The U.S. House is proposing spending more money next fiscal year at Hanford than requested by the Trump administration, including paying for a tank waste demonstration project.

Supporters of a proposal to encapsulate some waste in concrete-like grout rather than treating it at the site’s vitrification plant could save billions of dollars.

The House Appropriations Committee voted Wednesday to send a spending proposal to the full House that includes $2.3 billion for the Hanford nuclear reservation in fiscal 2019. Money for safeguards and security will be added to that total.

It is nearly $247 million more than the administration’s request to Congress in February, according to information from the staff of Rep. Dan Newhouse, R-Wash.

“As this bill moves to the entire House, I will continue advocating for the federal government to fulfill its obligation to the people of Central Washington to complete this cleanup job while ensuring safety for workers,” Newhouse said.

Spending would be lower than the current Hanford nuclear reservation budget. In March, the U.S. House and Senate approved a spending bill for the fiscal year that started Oct. 1, 2017, of about $2.4 billion.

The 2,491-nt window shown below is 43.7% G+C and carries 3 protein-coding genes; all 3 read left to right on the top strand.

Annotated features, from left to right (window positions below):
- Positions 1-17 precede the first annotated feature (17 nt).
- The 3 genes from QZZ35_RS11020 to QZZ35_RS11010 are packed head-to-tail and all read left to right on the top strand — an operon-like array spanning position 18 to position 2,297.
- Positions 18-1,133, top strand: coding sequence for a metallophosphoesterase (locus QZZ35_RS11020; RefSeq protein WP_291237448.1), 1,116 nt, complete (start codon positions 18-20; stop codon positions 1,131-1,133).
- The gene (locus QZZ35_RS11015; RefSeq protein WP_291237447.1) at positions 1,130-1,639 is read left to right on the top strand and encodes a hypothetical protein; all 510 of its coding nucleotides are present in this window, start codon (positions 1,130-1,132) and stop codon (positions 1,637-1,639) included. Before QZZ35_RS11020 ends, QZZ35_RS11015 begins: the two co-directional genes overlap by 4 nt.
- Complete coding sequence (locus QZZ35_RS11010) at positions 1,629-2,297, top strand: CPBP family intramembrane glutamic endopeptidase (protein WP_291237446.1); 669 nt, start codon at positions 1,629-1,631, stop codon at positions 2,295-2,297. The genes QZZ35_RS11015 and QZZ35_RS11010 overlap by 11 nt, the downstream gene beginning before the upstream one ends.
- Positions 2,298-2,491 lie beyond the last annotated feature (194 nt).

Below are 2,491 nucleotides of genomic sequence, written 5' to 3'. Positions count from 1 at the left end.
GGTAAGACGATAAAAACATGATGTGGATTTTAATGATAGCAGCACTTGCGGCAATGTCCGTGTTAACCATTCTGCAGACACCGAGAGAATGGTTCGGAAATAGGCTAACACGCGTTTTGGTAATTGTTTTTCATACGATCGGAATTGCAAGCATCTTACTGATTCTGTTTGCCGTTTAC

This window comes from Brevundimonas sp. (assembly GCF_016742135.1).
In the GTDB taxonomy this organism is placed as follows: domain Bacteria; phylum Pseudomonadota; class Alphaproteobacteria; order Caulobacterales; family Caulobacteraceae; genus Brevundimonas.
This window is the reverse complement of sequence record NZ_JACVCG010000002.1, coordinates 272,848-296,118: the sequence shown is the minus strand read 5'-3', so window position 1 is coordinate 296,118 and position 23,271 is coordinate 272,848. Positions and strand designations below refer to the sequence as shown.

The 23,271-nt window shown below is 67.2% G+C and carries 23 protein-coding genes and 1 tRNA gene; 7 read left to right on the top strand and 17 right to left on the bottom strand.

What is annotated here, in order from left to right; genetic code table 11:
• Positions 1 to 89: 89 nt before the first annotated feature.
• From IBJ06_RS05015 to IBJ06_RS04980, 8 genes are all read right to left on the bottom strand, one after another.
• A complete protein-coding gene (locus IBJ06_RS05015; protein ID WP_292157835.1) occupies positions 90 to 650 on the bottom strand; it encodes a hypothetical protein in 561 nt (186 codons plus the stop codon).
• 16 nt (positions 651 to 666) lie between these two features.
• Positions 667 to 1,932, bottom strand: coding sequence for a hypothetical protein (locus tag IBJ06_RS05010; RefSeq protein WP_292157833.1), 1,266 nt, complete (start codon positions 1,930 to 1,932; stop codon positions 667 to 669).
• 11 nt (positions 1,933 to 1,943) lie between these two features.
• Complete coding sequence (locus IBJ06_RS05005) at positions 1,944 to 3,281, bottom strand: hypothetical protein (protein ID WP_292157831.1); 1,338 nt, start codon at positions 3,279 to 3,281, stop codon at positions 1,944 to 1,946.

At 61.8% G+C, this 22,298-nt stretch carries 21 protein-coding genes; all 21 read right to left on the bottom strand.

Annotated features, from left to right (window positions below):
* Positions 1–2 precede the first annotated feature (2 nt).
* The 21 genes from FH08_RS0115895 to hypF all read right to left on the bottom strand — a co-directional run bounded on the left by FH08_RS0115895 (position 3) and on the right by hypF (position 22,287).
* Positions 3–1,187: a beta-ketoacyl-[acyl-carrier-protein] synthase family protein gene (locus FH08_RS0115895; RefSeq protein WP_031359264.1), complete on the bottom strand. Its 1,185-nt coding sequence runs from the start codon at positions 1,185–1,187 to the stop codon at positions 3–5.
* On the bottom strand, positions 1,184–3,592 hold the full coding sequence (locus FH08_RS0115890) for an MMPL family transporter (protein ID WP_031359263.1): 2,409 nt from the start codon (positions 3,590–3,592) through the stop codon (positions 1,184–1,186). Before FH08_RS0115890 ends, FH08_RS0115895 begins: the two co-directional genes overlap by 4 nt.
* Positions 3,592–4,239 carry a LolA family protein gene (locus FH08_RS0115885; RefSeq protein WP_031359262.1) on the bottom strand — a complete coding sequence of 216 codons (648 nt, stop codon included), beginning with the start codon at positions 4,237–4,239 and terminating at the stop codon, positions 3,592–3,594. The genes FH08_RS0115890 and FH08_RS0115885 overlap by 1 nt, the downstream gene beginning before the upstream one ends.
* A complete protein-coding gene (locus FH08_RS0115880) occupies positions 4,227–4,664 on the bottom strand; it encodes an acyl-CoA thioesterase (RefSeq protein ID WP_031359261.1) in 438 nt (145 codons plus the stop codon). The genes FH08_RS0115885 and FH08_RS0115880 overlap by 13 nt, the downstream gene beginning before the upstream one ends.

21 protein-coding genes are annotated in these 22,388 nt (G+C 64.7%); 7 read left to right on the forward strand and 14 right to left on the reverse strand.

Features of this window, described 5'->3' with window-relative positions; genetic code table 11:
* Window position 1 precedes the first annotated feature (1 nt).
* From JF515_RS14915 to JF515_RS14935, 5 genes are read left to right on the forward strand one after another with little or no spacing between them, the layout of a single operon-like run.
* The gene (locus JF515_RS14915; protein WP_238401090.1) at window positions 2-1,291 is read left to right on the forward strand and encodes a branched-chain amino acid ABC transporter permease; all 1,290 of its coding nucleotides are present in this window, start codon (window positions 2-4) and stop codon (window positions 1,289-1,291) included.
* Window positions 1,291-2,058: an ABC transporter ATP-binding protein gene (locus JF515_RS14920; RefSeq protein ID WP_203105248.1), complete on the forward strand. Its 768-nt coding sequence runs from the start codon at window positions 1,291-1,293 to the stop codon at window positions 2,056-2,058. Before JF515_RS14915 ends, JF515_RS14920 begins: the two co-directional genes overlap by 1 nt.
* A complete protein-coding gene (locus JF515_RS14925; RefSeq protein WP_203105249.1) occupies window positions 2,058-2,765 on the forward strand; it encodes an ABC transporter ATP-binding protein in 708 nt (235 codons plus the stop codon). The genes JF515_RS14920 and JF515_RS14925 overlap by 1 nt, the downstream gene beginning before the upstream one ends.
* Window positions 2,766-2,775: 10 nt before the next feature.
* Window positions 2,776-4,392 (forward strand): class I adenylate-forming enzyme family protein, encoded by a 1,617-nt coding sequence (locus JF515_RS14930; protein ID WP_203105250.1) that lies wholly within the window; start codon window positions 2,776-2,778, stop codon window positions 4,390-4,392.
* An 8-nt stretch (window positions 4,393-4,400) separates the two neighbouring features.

The administration’s request for fiscal 2019 included increases at some Department of Energy environmental cleanup sites.

But the increases were at the expense of important cleanup activities at Hanford, the Idaho Site and the Oak Ridge National Laboratory, the House bill report said.

“The committee’s recommendation continues to fund a balanced approach that sustains the momentum of ongoing cleanup activities more consistently across all DOE cleanup site,” the bill report said.

The House budget would add about $42 million to the amount requested by the Trump administration for the next fiscal year for the Office of River Protection for a total budget of almost $1.5 billion.

The Hanford office is responsible for the 56 million gallons of radioactive waste in underground tanks and the $17 billion vitrification plant being built to glassify the waste. It is left from the past production of plutonium for the nation’s nuclear weapons program.

The House budget for the Richland Operations Office, which is responsible for all other environmental cleanup at Hanford and operating the site, would be $863 million. That’s $205 million more than requested by the Trump administration.

The total does not include safeguards and security spending, which was not available on Wednesday.

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